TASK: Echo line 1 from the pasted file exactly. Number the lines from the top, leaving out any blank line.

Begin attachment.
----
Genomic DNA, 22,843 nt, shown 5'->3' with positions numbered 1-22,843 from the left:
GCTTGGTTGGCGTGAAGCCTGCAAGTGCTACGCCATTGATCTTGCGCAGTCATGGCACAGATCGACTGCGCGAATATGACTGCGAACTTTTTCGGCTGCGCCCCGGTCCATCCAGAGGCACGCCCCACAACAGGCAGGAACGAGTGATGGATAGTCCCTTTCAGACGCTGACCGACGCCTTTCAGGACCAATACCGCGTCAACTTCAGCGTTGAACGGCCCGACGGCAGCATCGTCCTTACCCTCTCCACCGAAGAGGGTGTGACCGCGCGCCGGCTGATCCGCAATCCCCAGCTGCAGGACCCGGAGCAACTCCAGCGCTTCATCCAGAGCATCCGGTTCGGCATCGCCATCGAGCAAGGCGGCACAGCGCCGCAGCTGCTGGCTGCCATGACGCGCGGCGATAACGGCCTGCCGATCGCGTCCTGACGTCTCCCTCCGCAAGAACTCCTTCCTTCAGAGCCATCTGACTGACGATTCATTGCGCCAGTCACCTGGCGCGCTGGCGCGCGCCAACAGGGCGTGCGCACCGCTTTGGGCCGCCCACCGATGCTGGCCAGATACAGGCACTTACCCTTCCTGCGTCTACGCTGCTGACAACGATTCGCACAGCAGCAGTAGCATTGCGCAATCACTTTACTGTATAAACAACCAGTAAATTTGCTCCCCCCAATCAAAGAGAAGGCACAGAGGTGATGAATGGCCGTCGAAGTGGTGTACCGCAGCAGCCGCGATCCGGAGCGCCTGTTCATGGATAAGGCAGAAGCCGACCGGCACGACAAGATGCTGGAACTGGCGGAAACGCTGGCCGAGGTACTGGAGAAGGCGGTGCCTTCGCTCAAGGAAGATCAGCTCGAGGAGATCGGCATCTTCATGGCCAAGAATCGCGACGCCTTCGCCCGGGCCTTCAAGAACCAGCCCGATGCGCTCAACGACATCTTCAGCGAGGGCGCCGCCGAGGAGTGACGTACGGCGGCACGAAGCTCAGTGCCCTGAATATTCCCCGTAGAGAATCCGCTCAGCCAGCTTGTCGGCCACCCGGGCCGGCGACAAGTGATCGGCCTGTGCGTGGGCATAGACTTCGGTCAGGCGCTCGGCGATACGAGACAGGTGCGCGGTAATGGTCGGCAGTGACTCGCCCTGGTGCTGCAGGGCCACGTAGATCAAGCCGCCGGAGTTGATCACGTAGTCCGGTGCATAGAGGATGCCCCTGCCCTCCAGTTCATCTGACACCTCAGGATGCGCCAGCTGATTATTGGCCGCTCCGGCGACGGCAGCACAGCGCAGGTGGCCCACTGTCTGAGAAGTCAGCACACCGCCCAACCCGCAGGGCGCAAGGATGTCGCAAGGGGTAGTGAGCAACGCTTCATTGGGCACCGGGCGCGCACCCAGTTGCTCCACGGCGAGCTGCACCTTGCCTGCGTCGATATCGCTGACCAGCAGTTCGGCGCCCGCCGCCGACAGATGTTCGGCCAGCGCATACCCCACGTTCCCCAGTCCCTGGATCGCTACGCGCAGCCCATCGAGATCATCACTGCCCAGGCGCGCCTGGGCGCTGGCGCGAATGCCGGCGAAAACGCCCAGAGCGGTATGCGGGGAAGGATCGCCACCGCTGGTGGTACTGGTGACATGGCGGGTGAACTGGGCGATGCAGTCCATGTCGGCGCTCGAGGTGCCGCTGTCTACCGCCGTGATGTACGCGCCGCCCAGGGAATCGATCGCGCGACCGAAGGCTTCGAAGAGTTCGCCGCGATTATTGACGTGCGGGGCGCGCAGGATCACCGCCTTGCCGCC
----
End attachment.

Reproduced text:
Genomic DNA, 22,843 nt, shown 5'->3' with positions numbered 1-22,843 from the left: